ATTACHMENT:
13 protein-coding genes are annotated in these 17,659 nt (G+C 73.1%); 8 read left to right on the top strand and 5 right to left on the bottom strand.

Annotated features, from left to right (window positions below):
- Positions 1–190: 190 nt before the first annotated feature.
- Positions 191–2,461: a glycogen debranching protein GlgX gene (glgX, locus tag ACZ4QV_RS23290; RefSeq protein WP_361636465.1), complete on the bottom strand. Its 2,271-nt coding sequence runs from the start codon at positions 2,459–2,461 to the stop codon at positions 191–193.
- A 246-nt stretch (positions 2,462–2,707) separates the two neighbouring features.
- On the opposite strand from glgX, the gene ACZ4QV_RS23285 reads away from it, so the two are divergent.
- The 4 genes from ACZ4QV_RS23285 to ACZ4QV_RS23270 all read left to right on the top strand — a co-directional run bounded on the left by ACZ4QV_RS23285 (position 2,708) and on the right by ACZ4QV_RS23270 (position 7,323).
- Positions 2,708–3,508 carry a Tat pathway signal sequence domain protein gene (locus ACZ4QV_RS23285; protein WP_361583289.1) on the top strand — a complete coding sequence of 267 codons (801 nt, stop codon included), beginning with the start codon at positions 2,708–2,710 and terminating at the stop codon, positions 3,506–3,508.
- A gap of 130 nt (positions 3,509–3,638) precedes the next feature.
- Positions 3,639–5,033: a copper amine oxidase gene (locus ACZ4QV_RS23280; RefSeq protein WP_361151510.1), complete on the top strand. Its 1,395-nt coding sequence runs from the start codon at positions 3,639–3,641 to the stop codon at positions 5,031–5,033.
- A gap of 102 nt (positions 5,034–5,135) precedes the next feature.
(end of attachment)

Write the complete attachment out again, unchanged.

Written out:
13 protein-coding genes are annotated in these 17,659 nt (G+C 73.1%); 8 read left to right on the top strand and 5 right to left on the bottom strand.

Annotated features, from left to right (window positions below):
- Positions 1–190: 190 nt before the first annotated feature.
- Positions 191–2,461: a glycogen debranching protein GlgX gene (glgX, locus tag ACZ4QV_RS23290; RefSeq protein WP_361636465.1), complete on the bottom strand. Its 2,271-nt coding sequence runs from the start codon at positions 2,459–2,461 to the stop codon at positions 191–193.
- A 246-nt stretch (positions 2,462–2,707) separates the two neighbouring features.
- On the opposite strand from glgX, the gene ACZ4QV_RS23285 reads away from it, so the two are divergent.
- The 4 genes from ACZ4QV_RS23285 to ACZ4QV_RS23270 all read left to right on the top strand — a co-directional run bounded on the left by ACZ4QV_RS23285 (position 2,708) and on the right by ACZ4QV_RS23270 (position 7,323).
- Positions 2,708–3,508 carry a Tat pathway signal sequence domain protein gene (locus ACZ4QV_RS23285; protein WP_361583289.1) on the top strand — a complete coding sequence of 267 codons (801 nt, stop codon included), beginning with the start codon at positions 2,708–2,710 and terminating at the stop codon, positions 3,506–3,508.
- A gap of 130 nt (positions 3,509–3,638) precedes the next feature.
- Positions 3,639–5,033: a copper amine oxidase gene (locus ACZ4QV_RS23280; RefSeq protein WP_361151510.1), complete on the top strand. Its 1,395-nt coding sequence runs from the start codon at positions 3,639–3,641 to the stop codon at positions 5,031–5,033.
- A gap of 102 nt (positions 5,034–5,135) precedes the next feature.